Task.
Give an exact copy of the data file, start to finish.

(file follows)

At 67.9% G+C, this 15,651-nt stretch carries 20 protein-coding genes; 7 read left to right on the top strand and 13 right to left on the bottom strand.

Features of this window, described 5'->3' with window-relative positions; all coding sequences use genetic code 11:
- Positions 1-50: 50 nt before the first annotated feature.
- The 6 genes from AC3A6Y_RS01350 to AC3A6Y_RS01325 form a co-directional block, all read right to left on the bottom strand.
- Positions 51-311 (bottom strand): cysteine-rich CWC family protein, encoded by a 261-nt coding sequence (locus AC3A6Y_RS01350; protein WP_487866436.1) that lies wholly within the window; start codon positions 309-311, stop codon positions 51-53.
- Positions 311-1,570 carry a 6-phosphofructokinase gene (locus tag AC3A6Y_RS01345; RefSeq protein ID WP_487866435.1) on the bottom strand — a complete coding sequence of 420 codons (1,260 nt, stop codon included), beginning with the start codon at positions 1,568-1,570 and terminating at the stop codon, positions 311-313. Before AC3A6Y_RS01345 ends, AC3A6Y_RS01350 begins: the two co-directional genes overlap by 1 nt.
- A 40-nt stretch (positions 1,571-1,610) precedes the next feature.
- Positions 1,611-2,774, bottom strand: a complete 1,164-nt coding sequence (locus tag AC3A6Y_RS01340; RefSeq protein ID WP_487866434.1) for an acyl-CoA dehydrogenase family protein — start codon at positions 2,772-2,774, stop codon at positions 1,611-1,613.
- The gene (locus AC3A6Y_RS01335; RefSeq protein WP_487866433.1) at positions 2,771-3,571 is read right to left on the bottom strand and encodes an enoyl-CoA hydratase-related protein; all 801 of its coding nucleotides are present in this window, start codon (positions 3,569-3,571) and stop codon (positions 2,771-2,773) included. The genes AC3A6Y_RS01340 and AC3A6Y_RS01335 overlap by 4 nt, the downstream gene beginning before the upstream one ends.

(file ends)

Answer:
At 67.9% G+C, this 15,651-nt stretch carries 20 protein-coding genes; 7 read left to right on the top strand and 13 right to left on the bottom strand.

Features of this window, described 5'->3' with window-relative positions; all coding sequences use genetic code 11:
- Positions 1-50: 50 nt before the first annotated feature.
- The 6 genes from AC3A6Y_RS01350 to AC3A6Y_RS01325 form a co-directional block, all read right to left on the bottom strand.
- Positions 51-311 (bottom strand): cysteine-rich CWC family protein, encoded by a 261-nt coding sequence (locus AC3A6Y_RS01350; protein WP_487866436.1) that lies wholly within the window; start codon positions 309-311, stop codon positions 51-53.
- Positions 311-1,570 carry a 6-phosphofructokinase gene (locus tag AC3A6Y_RS01345; RefSeq protein ID WP_487866435.1) on the bottom strand — a complete coding sequence of 420 codons (1,260 nt, stop codon included), beginning with the start codon at positions 1,568-1,570 and terminating at the stop codon, positions 311-313. Before AC3A6Y_RS01345 ends, AC3A6Y_RS01350 begins: the two co-directional genes overlap by 1 nt.
- A 40-nt stretch (positions 1,571-1,610) precedes the next feature.
- Positions 1,611-2,774, bottom strand: a complete 1,164-nt coding sequence (locus tag AC3A6Y_RS01340; RefSeq protein ID WP_487866434.1) for an acyl-CoA dehydrogenase family protein — start codon at positions 2,772-2,774, stop codon at positions 1,611-1,613.
- The gene (locus AC3A6Y_RS01335; RefSeq protein WP_487866433.1) at positions 2,771-3,571 is read right to left on the bottom strand and encodes an enoyl-CoA hydratase-related protein; all 801 of its coding nucleotides are present in this window, start codon (positions 3,569-3,571) and stop codon (positions 2,771-2,773) included. The genes AC3A6Y_RS01340 and AC3A6Y_RS01335 overlap by 4 nt, the downstream gene beginning before the upstream one ends.